An endangered language is a language threatened by the possibility of extinction. A language becomes extinct when a language’s last known speaker dies. The health of a language can be imperiled both voluntarily and involuntary and can happen suddenly or gradually. For example, Scottish Gaelic was spoken in Nova Scotia in the 1940s, but only 30 years later in the 1970s, younger generations stopped learning it, thereby causing its endangerment. Other examples have occurred much more steadily, over centuries.
Often times, when a language ceases to exist the rich identity of those who knew it ceases to exist along with it. Cultural, social, spiritual, and intellectual experiences are often conveyed through language. When a language dies, certain traditions, poetry, prayers, myths, humor, and other important information about the habits and history of a community are lost.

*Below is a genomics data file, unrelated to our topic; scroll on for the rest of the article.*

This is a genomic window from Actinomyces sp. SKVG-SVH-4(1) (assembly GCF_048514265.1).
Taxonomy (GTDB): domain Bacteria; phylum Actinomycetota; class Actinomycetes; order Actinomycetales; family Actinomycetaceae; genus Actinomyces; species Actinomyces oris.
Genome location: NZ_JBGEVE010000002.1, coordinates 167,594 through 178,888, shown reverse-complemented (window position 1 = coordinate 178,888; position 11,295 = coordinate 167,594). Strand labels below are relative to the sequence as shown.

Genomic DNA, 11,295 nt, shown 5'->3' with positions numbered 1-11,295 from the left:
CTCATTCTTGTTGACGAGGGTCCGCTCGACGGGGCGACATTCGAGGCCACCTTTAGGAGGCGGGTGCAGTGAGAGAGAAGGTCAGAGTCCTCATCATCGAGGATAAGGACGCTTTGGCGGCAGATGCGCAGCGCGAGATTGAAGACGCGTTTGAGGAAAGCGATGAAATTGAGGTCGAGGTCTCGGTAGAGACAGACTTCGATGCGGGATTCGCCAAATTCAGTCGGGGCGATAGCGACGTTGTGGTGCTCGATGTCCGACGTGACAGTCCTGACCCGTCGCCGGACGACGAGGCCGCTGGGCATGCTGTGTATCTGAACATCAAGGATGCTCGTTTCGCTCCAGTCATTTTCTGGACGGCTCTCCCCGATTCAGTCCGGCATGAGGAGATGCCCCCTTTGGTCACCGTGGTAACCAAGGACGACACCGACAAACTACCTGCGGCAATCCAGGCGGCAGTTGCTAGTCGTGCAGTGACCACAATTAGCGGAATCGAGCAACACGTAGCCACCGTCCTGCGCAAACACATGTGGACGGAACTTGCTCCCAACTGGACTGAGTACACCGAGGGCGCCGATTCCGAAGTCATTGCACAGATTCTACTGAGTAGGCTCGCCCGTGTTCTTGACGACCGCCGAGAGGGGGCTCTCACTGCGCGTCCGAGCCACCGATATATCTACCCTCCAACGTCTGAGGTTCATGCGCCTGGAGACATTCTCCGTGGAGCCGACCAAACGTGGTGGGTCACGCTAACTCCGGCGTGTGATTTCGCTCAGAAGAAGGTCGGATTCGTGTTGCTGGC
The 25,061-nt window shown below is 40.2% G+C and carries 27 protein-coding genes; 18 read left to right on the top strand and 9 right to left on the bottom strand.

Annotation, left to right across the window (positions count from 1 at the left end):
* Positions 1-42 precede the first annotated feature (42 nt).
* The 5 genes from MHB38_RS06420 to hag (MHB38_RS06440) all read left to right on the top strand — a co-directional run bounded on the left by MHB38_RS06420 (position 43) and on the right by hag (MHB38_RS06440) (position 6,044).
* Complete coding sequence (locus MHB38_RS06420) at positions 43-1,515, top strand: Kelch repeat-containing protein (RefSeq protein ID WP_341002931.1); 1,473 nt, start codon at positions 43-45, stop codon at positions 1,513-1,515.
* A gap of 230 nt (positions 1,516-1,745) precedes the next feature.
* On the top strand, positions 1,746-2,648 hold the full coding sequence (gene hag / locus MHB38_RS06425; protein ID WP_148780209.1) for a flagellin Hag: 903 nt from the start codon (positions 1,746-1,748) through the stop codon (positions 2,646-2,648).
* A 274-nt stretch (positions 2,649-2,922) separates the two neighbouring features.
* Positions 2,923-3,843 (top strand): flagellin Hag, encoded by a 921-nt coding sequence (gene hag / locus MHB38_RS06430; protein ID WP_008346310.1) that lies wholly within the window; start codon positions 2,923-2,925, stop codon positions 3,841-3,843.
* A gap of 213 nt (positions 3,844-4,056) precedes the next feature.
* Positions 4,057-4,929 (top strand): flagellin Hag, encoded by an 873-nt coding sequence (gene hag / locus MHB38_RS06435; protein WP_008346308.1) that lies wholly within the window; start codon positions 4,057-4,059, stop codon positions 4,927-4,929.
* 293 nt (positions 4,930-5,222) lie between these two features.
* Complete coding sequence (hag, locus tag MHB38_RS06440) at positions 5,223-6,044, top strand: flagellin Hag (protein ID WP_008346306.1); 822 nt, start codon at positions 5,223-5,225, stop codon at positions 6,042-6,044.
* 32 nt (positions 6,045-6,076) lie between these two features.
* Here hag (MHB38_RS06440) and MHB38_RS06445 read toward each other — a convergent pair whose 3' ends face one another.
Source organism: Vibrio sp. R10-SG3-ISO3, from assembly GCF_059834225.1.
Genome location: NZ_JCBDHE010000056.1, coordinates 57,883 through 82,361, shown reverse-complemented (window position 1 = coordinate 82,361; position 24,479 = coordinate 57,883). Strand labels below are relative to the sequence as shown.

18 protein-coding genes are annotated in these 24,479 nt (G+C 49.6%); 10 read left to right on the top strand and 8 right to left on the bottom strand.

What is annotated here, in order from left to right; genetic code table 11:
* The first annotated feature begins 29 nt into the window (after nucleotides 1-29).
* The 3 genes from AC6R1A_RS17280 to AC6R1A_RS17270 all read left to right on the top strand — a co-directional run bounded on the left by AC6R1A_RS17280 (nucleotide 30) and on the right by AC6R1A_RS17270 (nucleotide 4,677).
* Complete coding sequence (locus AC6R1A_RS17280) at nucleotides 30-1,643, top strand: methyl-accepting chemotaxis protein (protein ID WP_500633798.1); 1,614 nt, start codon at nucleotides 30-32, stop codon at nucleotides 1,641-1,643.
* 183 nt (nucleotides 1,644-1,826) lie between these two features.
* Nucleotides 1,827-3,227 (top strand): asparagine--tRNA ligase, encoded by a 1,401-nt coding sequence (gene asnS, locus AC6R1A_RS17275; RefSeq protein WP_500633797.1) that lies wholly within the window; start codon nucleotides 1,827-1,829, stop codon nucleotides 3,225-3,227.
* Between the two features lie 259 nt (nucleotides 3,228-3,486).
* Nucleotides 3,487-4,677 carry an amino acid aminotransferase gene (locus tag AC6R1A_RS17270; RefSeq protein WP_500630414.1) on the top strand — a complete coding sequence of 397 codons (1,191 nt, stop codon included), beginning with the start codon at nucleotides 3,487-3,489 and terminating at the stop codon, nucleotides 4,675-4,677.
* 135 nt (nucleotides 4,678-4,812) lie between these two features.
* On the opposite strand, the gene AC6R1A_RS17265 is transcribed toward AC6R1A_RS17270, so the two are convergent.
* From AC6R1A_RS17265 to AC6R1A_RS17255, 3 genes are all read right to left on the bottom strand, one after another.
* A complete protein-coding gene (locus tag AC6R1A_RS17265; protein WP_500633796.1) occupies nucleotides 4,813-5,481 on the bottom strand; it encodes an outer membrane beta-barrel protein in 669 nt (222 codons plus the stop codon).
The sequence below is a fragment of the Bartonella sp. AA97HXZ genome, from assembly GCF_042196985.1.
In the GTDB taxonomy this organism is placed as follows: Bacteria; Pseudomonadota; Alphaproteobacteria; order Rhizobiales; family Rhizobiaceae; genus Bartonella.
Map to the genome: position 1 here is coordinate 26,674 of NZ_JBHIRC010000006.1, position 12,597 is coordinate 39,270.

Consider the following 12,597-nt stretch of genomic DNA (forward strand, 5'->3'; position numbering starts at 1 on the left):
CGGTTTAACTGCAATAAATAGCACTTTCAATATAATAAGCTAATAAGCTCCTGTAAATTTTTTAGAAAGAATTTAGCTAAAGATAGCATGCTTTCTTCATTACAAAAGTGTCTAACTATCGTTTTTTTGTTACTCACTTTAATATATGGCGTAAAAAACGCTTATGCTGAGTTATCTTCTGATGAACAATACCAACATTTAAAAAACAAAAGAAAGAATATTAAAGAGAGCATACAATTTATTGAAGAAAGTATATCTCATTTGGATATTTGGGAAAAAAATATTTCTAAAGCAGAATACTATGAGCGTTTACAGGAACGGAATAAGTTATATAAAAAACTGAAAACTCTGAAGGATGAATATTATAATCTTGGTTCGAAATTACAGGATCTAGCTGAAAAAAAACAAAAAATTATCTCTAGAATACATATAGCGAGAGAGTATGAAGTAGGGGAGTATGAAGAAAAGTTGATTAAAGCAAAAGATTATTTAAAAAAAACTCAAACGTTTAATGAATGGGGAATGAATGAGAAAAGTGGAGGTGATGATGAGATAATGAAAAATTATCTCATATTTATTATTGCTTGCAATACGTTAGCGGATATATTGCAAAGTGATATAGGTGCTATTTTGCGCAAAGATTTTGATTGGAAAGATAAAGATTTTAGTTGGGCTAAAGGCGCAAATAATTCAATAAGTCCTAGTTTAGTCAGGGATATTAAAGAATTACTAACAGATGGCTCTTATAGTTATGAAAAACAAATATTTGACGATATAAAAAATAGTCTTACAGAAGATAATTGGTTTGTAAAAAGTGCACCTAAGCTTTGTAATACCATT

Too many if you ask us! According to UNESCO, there are over two thousand endangered languages. Most linguists believe there to be approximately five thousand languages in the world and some suggest 90% of these five thousand could vanish in the coming century.
You can! Mango Languages is granting free access to our Cherokee, Dzongkha, Scottish Gaelic, Tuvan, and Yiddish language courses. Just click the “Start Learning Now” button above to begin your journey.